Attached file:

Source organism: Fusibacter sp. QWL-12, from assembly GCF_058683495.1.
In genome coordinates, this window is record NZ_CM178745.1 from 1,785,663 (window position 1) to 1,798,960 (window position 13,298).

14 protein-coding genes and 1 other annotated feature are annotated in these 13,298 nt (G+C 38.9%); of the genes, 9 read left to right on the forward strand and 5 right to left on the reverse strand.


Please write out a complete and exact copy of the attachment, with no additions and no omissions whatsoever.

Source organism: Fusibacter sp. QWL-12, from assembly GCF_058683495.1.
In genome coordinates, this window is record NZ_CM178745.1 from 1,785,663 (window position 1) to 1,798,960 (window position 13,298).

14 protein-coding genes and 1 other annotated feature are annotated in these 13,298 nt (G+C 38.9%); of the genes, 9 read left to right on the forward strand and 5 right to left on the reverse strand.